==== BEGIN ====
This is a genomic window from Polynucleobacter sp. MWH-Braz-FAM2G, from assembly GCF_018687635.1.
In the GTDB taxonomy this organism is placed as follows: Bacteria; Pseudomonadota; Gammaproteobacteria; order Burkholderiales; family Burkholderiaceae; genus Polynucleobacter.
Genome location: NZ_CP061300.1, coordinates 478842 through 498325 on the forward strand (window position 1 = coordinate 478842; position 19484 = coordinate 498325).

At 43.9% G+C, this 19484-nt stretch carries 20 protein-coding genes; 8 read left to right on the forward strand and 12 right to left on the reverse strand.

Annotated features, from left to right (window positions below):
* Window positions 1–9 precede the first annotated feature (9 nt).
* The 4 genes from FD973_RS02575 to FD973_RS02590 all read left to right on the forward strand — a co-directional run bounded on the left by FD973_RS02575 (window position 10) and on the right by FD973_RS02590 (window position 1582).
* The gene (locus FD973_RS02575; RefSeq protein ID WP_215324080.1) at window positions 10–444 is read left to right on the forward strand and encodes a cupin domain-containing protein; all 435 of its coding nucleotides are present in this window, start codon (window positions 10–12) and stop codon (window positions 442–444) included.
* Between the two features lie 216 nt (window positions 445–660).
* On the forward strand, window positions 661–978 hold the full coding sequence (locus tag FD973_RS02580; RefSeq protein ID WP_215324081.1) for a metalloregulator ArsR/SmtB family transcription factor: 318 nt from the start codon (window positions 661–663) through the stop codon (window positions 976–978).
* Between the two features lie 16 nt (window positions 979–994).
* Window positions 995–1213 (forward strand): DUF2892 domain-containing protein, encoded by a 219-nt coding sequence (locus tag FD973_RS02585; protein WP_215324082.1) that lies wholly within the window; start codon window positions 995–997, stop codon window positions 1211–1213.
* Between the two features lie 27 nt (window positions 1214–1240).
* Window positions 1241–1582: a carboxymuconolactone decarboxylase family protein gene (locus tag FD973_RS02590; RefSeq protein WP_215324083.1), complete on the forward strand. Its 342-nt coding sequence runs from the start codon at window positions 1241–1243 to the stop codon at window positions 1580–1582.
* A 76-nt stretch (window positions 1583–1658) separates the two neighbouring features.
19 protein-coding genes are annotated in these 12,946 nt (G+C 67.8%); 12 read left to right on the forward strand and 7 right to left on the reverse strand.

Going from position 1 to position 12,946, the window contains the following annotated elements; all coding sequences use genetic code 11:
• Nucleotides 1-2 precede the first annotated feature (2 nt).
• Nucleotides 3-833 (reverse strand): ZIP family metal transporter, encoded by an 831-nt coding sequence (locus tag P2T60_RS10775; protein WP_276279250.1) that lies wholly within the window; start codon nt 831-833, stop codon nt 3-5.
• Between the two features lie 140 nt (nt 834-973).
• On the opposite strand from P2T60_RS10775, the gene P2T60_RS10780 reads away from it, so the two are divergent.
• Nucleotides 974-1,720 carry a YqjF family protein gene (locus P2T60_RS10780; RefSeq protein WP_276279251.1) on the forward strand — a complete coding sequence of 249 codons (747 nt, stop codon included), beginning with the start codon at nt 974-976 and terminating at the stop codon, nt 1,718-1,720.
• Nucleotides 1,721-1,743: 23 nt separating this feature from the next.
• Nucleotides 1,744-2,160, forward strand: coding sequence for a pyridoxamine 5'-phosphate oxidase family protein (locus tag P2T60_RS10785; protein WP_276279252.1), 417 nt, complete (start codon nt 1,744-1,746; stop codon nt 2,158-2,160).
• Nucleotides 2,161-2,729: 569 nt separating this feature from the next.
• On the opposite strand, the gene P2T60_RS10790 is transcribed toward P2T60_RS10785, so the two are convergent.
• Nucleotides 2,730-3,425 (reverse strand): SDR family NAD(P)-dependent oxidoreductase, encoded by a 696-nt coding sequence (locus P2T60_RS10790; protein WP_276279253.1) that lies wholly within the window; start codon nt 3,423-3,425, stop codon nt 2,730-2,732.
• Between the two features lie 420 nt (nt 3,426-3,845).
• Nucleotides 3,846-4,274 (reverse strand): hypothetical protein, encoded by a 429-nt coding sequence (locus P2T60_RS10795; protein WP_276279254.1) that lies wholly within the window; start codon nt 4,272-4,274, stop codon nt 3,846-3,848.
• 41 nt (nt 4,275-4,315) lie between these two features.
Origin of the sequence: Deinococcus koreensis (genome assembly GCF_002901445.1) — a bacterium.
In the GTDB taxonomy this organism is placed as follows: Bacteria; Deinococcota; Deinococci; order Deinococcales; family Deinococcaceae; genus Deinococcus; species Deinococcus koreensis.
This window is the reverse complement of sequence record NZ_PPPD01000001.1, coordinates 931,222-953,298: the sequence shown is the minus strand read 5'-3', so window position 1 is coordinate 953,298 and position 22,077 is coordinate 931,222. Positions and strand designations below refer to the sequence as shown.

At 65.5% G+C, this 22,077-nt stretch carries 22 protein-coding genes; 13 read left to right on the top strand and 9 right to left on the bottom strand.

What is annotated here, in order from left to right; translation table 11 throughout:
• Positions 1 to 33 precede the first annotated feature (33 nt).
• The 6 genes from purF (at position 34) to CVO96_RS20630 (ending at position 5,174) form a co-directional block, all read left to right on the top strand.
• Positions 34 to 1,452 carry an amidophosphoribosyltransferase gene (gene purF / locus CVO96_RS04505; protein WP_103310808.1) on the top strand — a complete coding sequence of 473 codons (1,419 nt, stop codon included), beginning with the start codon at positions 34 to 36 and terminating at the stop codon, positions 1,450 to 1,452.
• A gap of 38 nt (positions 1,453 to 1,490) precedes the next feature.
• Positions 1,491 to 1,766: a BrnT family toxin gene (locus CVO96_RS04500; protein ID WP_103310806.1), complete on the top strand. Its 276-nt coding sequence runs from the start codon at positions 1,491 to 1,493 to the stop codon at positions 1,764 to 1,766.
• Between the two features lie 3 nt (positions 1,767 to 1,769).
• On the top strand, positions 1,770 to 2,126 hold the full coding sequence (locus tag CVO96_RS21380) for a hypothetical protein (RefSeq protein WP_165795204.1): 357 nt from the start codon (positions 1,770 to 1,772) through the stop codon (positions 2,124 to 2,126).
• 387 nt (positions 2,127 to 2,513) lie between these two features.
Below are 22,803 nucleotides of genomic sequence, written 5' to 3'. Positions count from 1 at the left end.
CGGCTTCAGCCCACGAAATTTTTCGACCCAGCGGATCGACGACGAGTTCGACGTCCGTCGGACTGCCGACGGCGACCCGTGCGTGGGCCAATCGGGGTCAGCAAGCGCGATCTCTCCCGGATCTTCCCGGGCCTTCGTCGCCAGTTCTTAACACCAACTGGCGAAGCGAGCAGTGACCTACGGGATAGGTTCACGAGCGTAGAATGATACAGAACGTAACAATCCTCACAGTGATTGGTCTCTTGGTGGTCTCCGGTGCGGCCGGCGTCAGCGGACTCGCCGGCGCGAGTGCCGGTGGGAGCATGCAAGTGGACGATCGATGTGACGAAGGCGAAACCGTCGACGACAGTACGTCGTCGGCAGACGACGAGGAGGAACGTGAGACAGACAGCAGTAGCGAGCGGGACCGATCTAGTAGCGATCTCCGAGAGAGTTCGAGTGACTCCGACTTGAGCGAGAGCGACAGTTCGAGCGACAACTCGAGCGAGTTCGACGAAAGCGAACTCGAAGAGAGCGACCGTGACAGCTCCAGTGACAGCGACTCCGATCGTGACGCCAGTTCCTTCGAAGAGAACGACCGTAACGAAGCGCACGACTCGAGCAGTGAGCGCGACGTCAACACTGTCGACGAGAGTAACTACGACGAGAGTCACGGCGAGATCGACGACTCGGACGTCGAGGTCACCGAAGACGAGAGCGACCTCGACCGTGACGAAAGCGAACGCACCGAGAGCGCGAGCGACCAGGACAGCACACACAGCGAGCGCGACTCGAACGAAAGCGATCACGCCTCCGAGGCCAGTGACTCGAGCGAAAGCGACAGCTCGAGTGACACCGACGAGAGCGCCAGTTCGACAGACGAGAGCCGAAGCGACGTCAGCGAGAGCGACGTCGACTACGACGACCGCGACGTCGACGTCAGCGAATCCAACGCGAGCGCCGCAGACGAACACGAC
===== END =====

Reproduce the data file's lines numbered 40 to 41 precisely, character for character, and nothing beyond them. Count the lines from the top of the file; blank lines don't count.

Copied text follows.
• Positions 1,491 to 1,766: a BrnT family toxin gene (locus CVO96_RS04500; protein ID WP_103310806.1), complete on the top strand. Its 276-nt coding sequence runs from the start codon at positions 1,491 to 1,493 to the stop codon at positions 1,764 to 1,766.
• Between the two features lie 3 nt (positions 1,767 to 1,769).